It’s a tidy, self-governing system, and it’s tempting to call it ubiquitous. But these studies have revealed too that not everything has a clock. Embryonic stem cells, which can develop into almost any cell type, don’t keep time. The testes, almost alone among the organs that have been tested, don’t seem to have a clock either. And many cancer cells do not keep a regular rhythm. What could these things have in common? This is where Partch’s discovery comes in.

How the Clock Stops

One of the first things Partch learned about PASD1 was that it appears in very few tissues. But the ones where it does are intriguing: the testes and cancers. When Partch became a professor at the University of California, Santa Cruz, she and her students began adding PASD1 to cells equipped with glowing PER. They found the cells’ usual light was damped down to a faint glimmer, indicating that PASD1 was interfering with the normal operation of the clock. And the more PASD1 they added, the dimmer the cells were.

Next, Partch and her students grew cells with glowing PER and got all the cellular clocks synchronized. The glow would get brighter and dimmer like a sine wave with a 24-hour period, with defined peaks and troughs for as long as the cells stayed synchronized. Partch then caused some of those cells to produce PASD1. In these cells, the glow became more of a wobble than a wave — the peaks low and the troughs shallow — and very soon it faded away. The cells could not maintain their rhythm.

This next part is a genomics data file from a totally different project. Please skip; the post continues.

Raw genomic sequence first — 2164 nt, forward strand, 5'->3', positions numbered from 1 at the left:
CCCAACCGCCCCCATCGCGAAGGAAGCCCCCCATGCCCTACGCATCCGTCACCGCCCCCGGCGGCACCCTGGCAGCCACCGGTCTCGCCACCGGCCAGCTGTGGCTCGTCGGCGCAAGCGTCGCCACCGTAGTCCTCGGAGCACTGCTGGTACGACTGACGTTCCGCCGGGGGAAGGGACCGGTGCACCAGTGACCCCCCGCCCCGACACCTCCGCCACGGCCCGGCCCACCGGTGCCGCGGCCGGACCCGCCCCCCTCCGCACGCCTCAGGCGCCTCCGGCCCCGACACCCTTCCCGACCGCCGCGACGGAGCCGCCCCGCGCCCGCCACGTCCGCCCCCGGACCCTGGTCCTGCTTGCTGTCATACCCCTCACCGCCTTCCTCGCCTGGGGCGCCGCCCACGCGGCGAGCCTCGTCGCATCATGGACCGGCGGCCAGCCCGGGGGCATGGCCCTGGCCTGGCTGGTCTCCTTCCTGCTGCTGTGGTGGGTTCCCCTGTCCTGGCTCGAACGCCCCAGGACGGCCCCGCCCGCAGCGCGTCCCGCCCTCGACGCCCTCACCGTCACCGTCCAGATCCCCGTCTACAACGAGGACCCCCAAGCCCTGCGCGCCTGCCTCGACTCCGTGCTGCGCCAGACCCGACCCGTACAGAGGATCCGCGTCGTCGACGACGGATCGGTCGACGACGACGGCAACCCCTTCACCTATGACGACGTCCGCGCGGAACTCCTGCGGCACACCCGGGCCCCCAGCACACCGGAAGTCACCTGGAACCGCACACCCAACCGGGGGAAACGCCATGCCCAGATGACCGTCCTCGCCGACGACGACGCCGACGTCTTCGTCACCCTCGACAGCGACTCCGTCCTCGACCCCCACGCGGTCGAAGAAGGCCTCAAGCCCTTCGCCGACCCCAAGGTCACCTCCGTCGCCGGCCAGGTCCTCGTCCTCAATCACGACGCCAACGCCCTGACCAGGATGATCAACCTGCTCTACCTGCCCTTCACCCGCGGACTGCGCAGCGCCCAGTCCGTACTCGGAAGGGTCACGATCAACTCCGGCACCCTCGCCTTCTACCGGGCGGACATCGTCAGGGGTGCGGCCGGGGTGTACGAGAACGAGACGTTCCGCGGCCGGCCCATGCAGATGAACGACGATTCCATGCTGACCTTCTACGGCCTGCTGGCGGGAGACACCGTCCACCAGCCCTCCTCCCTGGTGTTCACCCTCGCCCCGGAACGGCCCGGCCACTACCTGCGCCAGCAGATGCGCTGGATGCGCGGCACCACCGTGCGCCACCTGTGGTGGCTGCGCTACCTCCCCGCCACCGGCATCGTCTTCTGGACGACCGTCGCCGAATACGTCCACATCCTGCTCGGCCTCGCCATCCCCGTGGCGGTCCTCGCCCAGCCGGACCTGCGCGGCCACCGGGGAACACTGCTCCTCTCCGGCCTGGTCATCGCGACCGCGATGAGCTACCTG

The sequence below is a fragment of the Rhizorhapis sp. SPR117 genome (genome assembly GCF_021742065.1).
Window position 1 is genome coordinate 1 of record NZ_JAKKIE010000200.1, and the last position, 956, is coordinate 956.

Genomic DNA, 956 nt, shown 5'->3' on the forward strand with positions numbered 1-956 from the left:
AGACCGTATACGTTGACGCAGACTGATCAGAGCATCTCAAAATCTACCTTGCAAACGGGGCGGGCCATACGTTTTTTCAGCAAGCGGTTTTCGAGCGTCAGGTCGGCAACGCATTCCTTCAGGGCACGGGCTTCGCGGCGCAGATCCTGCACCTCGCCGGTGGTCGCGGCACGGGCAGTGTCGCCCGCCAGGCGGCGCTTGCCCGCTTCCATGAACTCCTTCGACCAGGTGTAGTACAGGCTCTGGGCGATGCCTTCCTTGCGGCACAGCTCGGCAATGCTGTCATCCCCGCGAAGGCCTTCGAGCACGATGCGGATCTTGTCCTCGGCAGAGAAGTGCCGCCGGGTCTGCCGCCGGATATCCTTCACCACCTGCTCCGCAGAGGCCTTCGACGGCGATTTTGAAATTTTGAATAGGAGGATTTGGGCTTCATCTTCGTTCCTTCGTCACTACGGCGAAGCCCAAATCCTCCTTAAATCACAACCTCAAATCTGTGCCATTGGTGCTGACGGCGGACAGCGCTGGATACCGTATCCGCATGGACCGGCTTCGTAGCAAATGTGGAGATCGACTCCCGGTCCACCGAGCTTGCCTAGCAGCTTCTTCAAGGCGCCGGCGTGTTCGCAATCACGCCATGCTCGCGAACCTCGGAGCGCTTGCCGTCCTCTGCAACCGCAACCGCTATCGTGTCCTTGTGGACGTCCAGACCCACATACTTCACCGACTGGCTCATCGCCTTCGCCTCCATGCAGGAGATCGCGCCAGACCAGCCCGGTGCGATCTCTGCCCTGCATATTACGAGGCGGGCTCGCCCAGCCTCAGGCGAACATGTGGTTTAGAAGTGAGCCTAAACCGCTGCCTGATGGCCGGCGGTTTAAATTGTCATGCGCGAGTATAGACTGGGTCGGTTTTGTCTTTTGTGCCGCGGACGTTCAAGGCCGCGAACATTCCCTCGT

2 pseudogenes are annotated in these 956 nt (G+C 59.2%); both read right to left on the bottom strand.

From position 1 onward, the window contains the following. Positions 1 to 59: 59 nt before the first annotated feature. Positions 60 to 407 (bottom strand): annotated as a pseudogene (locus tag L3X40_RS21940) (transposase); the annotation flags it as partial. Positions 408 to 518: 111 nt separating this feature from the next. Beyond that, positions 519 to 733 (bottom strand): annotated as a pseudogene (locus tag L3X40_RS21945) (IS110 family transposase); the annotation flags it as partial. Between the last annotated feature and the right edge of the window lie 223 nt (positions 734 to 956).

The team is still working to pin down exactly how PASD1 calls a halt to the cells’ cycling. But one specific part of the protein gives them a hint. This section of PASD1 looks like a part of CLOCK that is absolutely essential for circadian rhythms. “But no one still to this day knows quite exactly what it does,” Partch said. She hopes that by understanding how the key piece of PASD1 works — perhaps, for instance, it binds to BMAL1 itself and keeps CLOCK from doing so — they can learn the role of this key piece of CLOCK.

So far, the work has confirmed Partch’s initial hunch that PASD1 would stop the clock. And it suggests that in the tissues where PASD1 is present, it is part of the reason why the cells don’t oscillate. That finding opens the door to deeper questions: With the clock directing so many aspects of cellular behavior, and with mutations in clock genes leading to illness — they’ve been fingered in cancers and metabolic disorders — why would some types of cells lack a clock or have a weakened one?